I am so happy to finally be able to share an update on Logan’s journey, as we continue to schedule new doctor’s visits and receive more direction and answers. At the end of October, we were lucky to get Logan into All Children’s (JHACH) for a Psychological Assessment. The testing took all day, involving different aptitude tests, behavior evaluations, and other assessments. The best part of the testing there was that the meeting with the psychologist occurred that same afternoon, so we left with (some) answers.
Logan was diagnosed with Attention-Deficit/Hyperactivity Disorder (ADHD), and was given several referrals to other specialists. Dr. S. (JHACH Psychology) provided us a thorough description of what was happening in his brain, and things that he needed moving forward. It was so interesting to learn how many of the symptoms that had sparked my concern for autism also manifest in ADHD. The next afternoon the doctor emailed me a quick bullet point list of things that should be done right away to begin helping Logan thrive at school.
We were referred to Neurology and Sleep Studies to check for underlying issues. None were noted during the neurology evaluation, and I previously blogged about our experience at the Sleep Study.
We scheduled a meeting with the school right away and requested a classroom change. Logan was moved to a smaller classroom, and the teacher was informed of the psychologist’s lists of recommendations. We are still in what has become an exceptionally frustrating and long process to change his IEP label from Speech to OHI (Other Health Impairment). That could be a whole blog on it’s own, but i’m waiting until we have another meeting once school is back from the holidays.
We followed up with his pediatrician after the diagnosis to discuss medication options, settling on one after a cardiology evaluation to make sure his heart was OK before introducing a stimulant medication. Since he received his diagnosis, I have discovered the first thing people want to weigh in on once I say “ADHD” is whether or not I should medicate my child. Both sides have valid arguments, but as with anything regarding children, each need is unique and only that child’s parents are really in the place to make the informed decision about their own child.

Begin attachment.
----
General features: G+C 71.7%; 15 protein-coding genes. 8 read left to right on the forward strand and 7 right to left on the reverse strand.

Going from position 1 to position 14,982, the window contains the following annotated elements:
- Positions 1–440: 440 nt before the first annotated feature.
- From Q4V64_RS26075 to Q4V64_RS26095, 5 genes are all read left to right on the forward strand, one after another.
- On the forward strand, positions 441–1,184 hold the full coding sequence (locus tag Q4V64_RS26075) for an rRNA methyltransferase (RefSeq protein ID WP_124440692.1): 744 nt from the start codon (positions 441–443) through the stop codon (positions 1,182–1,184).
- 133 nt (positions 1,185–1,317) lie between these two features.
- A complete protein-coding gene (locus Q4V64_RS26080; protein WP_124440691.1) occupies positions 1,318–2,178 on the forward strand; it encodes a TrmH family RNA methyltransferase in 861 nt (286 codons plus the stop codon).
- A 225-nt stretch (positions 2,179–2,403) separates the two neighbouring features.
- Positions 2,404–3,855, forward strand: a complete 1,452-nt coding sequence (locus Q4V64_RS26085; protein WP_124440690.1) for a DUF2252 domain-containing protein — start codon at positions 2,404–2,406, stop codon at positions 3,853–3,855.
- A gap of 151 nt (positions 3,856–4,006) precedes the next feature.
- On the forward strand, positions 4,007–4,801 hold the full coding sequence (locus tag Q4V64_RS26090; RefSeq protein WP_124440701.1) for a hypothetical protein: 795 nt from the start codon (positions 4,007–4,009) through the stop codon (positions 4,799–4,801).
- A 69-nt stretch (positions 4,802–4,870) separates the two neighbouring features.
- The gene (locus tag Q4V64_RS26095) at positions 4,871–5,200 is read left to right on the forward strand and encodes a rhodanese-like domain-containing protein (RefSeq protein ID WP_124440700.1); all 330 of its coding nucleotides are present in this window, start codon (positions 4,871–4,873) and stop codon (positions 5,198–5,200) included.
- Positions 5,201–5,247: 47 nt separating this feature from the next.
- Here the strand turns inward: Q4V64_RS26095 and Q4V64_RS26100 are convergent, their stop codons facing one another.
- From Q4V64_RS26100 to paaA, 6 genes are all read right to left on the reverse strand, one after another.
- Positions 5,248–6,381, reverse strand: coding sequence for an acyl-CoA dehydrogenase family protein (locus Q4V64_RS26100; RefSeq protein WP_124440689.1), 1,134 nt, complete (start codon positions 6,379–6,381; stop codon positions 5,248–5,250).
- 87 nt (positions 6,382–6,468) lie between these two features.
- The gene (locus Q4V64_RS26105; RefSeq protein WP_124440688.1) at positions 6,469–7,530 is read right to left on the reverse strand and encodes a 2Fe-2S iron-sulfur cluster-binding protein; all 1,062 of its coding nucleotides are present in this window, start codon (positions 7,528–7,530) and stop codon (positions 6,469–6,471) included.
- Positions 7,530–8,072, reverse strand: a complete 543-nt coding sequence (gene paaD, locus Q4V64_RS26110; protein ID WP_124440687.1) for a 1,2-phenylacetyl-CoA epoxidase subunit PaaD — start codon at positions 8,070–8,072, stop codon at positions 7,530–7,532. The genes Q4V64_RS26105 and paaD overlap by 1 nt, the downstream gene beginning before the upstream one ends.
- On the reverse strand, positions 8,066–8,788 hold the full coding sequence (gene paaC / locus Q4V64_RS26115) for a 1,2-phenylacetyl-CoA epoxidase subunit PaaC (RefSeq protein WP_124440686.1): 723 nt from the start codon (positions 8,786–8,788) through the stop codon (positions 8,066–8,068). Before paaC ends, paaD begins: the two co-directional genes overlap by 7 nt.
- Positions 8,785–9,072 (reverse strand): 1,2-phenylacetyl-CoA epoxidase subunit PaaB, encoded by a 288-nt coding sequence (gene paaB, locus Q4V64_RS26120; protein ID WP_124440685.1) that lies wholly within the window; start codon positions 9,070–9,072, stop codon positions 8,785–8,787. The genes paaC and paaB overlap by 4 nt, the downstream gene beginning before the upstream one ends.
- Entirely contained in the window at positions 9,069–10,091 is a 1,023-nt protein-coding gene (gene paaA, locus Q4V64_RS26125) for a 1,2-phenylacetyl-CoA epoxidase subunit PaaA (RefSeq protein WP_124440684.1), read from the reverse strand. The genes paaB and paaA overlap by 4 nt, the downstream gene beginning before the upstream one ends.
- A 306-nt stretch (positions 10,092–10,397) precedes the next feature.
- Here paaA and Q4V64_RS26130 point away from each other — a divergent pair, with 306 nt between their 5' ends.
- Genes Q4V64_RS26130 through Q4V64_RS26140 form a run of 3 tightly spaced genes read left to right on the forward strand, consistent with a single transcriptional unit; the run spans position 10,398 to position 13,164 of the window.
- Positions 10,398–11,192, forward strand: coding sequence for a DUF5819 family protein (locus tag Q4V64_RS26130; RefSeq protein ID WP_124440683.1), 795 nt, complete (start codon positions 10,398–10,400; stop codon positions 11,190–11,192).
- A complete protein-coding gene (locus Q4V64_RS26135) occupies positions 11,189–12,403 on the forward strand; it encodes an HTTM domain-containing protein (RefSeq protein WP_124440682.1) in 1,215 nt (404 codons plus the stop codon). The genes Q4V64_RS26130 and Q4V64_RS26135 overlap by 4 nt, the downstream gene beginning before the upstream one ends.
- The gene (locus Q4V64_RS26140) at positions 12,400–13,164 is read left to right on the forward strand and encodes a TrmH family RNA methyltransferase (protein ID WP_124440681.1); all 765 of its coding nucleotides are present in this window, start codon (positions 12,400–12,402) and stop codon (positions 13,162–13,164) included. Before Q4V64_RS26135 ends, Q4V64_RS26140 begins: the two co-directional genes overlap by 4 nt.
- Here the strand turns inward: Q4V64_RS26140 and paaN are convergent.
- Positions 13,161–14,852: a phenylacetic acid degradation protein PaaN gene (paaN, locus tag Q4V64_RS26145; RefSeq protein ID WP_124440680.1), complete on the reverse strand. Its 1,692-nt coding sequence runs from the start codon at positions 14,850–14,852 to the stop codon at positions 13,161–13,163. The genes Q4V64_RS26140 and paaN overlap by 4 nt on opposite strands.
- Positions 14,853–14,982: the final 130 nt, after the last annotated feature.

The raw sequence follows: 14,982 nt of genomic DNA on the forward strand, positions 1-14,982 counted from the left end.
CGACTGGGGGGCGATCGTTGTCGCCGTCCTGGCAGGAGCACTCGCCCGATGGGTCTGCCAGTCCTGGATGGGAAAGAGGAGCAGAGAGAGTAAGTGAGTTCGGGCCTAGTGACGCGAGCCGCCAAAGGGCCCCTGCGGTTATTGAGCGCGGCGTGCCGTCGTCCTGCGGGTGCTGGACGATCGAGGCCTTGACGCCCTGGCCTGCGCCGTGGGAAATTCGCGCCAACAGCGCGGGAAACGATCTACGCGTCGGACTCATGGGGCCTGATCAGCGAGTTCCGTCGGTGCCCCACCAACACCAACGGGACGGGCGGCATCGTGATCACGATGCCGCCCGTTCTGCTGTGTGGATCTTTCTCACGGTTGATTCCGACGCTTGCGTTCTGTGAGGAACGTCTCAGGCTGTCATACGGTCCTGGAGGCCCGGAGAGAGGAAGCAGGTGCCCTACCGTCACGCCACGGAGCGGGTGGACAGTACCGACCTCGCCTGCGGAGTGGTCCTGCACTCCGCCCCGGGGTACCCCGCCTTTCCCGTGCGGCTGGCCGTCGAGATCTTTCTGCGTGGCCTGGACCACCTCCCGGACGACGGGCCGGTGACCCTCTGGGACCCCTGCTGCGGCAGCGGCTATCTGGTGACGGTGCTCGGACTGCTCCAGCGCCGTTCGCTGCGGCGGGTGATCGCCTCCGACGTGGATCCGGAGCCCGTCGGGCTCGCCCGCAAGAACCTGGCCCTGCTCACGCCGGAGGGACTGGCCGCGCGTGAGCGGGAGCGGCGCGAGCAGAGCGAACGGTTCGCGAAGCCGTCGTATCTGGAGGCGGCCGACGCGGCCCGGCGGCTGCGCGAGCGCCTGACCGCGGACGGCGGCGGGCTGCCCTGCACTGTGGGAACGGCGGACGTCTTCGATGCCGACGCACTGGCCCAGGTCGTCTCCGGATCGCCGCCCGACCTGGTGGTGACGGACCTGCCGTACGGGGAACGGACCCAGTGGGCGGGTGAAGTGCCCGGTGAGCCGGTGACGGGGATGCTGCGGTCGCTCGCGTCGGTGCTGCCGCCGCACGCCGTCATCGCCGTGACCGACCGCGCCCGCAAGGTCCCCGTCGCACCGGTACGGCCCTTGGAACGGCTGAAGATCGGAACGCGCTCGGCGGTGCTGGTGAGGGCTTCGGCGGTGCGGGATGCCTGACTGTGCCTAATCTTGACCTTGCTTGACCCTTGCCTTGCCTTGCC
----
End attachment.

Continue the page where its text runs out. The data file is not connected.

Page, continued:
The decision to medicate has been delayed, due to his sleep study results, which spoke volumes. During his study, he experienced obstructive apneas, hypopneas, central apneas, and mixed apneas – which I’m pretty sure might be ALL the apneas! The end result is an impression of Obstructive Sleep Apnea, which could be leading to SO many of his cognitive issues. He wakes up 5 times an hour, and up to 8 times during deep sleep!
We followed up with an ENT today, and made the decision to remove his tonsils and adenoids to hopefully clear up the obstructions preventing him from sleeping. The doc even said that most parents notice significant cognitive improvement 6-12 months after a surgery like this that improves the child’s sleep!
At the risk of being too optimistic, I am so hopeful that once he is able to start actually getting a good night’s sleep he may be able to thrive in school without medication (which is on hold now until after the surgery, scheduled soon). I think back to when I was still on patrol night shifts and they were babies, and what a sleep-deprived zombie I was…is this how Logan feels every day? I just want to make this better for him.
Also – if you are a mom and notice the kinds of symptoms I’ve described in your child – read THIS BLOG by another mommy who outlines sleep disorders with links to medical journals. We were already in the process of checking out Logan, but what a eye-opening read for parents who may have not started trying to find answers yet. I had no less than 3 different people send me her blog post within a week of her posting it.
So, the next step is surgery. And a parent-teacher conference. 🙂 I’ll keep you posted.